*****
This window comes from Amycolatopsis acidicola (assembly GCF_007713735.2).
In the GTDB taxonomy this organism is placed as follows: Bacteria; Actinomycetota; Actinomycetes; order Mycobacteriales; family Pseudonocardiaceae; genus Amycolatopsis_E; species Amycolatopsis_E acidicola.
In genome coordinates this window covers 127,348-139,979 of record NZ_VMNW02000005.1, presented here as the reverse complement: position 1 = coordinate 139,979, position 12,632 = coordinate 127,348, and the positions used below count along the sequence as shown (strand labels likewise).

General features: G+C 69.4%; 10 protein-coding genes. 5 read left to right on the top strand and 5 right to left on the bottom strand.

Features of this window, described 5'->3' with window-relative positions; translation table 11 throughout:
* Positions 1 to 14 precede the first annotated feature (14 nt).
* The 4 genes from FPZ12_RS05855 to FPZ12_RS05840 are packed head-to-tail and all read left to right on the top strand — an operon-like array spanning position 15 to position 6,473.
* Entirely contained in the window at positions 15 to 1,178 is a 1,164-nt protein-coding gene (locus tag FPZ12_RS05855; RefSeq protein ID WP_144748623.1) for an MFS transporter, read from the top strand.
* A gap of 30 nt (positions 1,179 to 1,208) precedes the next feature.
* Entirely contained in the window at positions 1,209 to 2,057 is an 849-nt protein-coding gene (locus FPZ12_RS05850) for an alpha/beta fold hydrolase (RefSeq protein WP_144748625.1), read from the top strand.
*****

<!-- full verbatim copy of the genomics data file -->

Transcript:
This window comes from Amycolatopsis acidicola (assembly GCF_007713735.2).
In the GTDB taxonomy this organism is placed as follows: Bacteria; Actinomycetota; Actinomycetes; order Mycobacteriales; family Pseudonocardiaceae; genus Amycolatopsis_E; species Amycolatopsis_E acidicola.
In genome coordinates this window covers 127,348-139,979 of record NZ_VMNW02000005.1, presented here as the reverse complement: position 1 = coordinate 139,979, position 12,632 = coordinate 127,348, and the positions used below count along the sequence as shown (strand labels likewise).

General features: G+C 69.4%; 10 protein-coding genes. 5 read left to right on the top strand and 5 right to left on the bottom strand.

Features of this window, described 5'->3' with window-relative positions; translation table 11 throughout:
* Positions 1 to 14 precede the first annotated feature (14 nt).
* The 4 genes from FPZ12_RS05855 to FPZ12_RS05840 are packed head-to-tail and all read left to right on the top strand — an operon-like array spanning position 15 to position 6,473.
* Entirely contained in the window at positions 15 to 1,178 is a 1,164-nt protein-coding gene (locus tag FPZ12_RS05855; RefSeq protein ID WP_144748623.1) for an MFS transporter, read from the top strand.
* A gap of 30 nt (positions 1,179 to 1,208) precedes the next feature.
* Entirely contained in the window at positions 1,209 to 2,057 is an 849-nt protein-coding gene (locus FPZ12_RS05850) for an alpha/beta fold hydrolase (RefSeq protein WP_144748625.1), read from the top strand.